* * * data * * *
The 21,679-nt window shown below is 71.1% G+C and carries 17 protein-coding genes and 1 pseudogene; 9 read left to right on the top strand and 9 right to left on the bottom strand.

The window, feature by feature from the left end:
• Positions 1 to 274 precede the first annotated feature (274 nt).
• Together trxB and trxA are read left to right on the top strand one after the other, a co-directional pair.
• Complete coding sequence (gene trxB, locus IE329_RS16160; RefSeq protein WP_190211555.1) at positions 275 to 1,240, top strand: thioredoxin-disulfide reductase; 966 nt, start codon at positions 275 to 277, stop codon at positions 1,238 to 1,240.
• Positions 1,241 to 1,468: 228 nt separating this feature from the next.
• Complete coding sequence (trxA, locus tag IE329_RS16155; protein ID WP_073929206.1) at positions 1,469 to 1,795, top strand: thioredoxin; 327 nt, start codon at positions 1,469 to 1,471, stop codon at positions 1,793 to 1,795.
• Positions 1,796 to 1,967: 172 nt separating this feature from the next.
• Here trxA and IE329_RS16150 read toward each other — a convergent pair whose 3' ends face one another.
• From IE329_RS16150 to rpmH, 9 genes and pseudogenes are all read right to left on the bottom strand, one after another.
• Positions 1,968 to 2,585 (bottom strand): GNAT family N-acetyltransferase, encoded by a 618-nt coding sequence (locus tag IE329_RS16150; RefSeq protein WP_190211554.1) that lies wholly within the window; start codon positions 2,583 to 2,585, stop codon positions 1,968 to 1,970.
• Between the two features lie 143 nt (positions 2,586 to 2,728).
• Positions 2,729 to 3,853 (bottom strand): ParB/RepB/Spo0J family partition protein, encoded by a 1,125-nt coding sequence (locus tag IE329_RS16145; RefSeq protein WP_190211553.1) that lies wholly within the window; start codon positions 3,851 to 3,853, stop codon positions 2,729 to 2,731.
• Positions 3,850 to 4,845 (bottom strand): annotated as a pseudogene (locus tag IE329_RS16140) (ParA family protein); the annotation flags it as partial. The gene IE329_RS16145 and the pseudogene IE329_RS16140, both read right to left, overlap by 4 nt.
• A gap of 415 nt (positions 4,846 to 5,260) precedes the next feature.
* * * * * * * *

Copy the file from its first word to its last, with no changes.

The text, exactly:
The 21,679-nt window shown below is 71.1% G+C and carries 17 protein-coding genes and 1 pseudogene; 9 read left to right on the top strand and 9 right to left on the bottom strand.

The window, feature by feature from the left end:
• Positions 1 to 274 precede the first annotated feature (274 nt).
• Together trxB and trxA are read left to right on the top strand one after the other, a co-directional pair.
• Complete coding sequence (gene trxB, locus IE329_RS16160; RefSeq protein WP_190211555.1) at positions 275 to 1,240, top strand: thioredoxin-disulfide reductase; 966 nt, start codon at positions 275 to 277, stop codon at positions 1,238 to 1,240.
• Positions 1,241 to 1,468: 228 nt separating this feature from the next.
• Complete coding sequence (trxA, locus tag IE329_RS16155; protein ID WP_073929206.1) at positions 1,469 to 1,795, top strand: thioredoxin; 327 nt, start codon at positions 1,469 to 1,471, stop codon at positions 1,793 to 1,795.
• Positions 1,796 to 1,967: 172 nt separating this feature from the next.
• Here trxA and IE329_RS16150 read toward each other — a convergent pair whose 3' ends face one another.
• From IE329_RS16150 to rpmH, 9 genes and pseudogenes are all read right to left on the bottom strand, one after another.
• Positions 1,968 to 2,585 (bottom strand): GNAT family N-acetyltransferase, encoded by a 618-nt coding sequence (locus tag IE329_RS16150; RefSeq protein WP_190211554.1) that lies wholly within the window; start codon positions 2,583 to 2,585, stop codon positions 1,968 to 1,970.
• Between the two features lie 143 nt (positions 2,586 to 2,728).
• Positions 2,729 to 3,853 (bottom strand): ParB/RepB/Spo0J family partition protein, encoded by a 1,125-nt coding sequence (locus tag IE329_RS16145; RefSeq protein WP_190211553.1) that lies wholly within the window; start codon positions 3,851 to 3,853, stop codon positions 2,729 to 2,731.
• Positions 3,850 to 4,845 (bottom strand): annotated as a pseudogene (locus tag IE329_RS16140) (ParA family protein); the annotation flags it as partial. The gene IE329_RS16145 and the pseudogene IE329_RS16140, both read right to left, overlap by 4 nt.
• A gap of 415 nt (positions 4,846 to 5,260) precedes the next feature.